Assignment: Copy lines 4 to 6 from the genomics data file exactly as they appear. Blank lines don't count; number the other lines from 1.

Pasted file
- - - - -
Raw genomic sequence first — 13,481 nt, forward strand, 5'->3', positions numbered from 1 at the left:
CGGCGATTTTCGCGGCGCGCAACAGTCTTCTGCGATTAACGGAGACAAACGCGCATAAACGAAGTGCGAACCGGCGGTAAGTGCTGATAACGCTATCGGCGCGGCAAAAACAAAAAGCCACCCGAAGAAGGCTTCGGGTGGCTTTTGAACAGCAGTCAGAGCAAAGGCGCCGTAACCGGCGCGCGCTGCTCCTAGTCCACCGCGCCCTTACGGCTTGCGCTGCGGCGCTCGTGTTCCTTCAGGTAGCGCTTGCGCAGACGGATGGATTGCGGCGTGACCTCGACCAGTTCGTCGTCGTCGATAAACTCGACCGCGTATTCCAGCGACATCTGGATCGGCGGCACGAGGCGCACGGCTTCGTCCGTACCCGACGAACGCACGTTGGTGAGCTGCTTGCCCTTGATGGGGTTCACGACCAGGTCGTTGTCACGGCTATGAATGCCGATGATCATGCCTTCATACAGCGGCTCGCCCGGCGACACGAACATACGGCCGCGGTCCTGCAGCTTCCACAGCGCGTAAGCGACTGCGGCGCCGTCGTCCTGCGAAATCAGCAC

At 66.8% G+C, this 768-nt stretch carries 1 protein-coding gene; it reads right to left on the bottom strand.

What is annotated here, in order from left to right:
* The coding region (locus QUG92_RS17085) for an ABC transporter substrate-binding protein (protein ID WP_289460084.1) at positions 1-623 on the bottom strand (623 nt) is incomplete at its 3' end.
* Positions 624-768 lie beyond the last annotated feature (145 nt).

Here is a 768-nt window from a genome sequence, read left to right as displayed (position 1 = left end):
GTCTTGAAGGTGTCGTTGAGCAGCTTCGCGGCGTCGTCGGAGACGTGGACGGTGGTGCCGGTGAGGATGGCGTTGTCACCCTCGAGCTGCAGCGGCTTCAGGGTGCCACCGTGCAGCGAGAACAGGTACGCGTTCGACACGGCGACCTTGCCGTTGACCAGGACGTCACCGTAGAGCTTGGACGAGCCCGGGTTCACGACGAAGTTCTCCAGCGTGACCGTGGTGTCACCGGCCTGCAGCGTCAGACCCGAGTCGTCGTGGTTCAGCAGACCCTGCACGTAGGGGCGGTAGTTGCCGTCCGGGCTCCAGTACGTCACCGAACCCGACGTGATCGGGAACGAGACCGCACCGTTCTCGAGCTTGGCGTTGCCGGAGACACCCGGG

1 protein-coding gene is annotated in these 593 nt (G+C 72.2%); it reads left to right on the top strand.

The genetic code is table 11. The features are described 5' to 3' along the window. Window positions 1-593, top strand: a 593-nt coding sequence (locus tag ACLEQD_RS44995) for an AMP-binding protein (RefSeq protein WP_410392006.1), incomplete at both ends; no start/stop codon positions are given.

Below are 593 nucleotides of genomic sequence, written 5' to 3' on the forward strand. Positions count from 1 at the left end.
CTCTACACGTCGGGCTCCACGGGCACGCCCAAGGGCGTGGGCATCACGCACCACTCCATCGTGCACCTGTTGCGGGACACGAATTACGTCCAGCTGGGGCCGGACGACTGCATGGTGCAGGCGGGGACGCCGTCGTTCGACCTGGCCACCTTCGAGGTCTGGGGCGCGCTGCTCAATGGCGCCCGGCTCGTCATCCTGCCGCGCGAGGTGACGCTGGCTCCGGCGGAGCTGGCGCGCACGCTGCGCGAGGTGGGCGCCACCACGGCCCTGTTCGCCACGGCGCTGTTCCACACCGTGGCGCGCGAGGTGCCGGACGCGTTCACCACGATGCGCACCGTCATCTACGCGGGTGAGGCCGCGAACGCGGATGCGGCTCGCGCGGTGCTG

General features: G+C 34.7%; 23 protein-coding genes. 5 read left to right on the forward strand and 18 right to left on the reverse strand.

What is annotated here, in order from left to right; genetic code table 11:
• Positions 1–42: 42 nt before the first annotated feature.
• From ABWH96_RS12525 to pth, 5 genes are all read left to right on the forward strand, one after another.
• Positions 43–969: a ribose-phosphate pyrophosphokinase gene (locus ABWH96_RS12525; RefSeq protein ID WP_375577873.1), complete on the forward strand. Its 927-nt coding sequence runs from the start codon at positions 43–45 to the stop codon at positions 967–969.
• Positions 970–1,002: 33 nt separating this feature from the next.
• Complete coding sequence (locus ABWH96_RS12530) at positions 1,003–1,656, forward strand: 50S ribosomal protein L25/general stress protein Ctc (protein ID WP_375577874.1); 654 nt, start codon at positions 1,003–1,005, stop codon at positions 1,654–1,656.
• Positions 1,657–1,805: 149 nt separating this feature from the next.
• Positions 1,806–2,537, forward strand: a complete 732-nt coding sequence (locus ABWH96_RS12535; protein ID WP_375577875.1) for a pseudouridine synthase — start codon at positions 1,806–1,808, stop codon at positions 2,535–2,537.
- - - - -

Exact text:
What is annotated here, in order from left to right:
* The coding region (locus QUG92_RS17085) for an ABC transporter substrate-binding protein (protein ID WP_289460084.1) at positions 1-623 on the bottom strand (623 nt) is incomplete at its 3' end.
* Positions 624-768 lie beyond the last annotated feature (145 nt).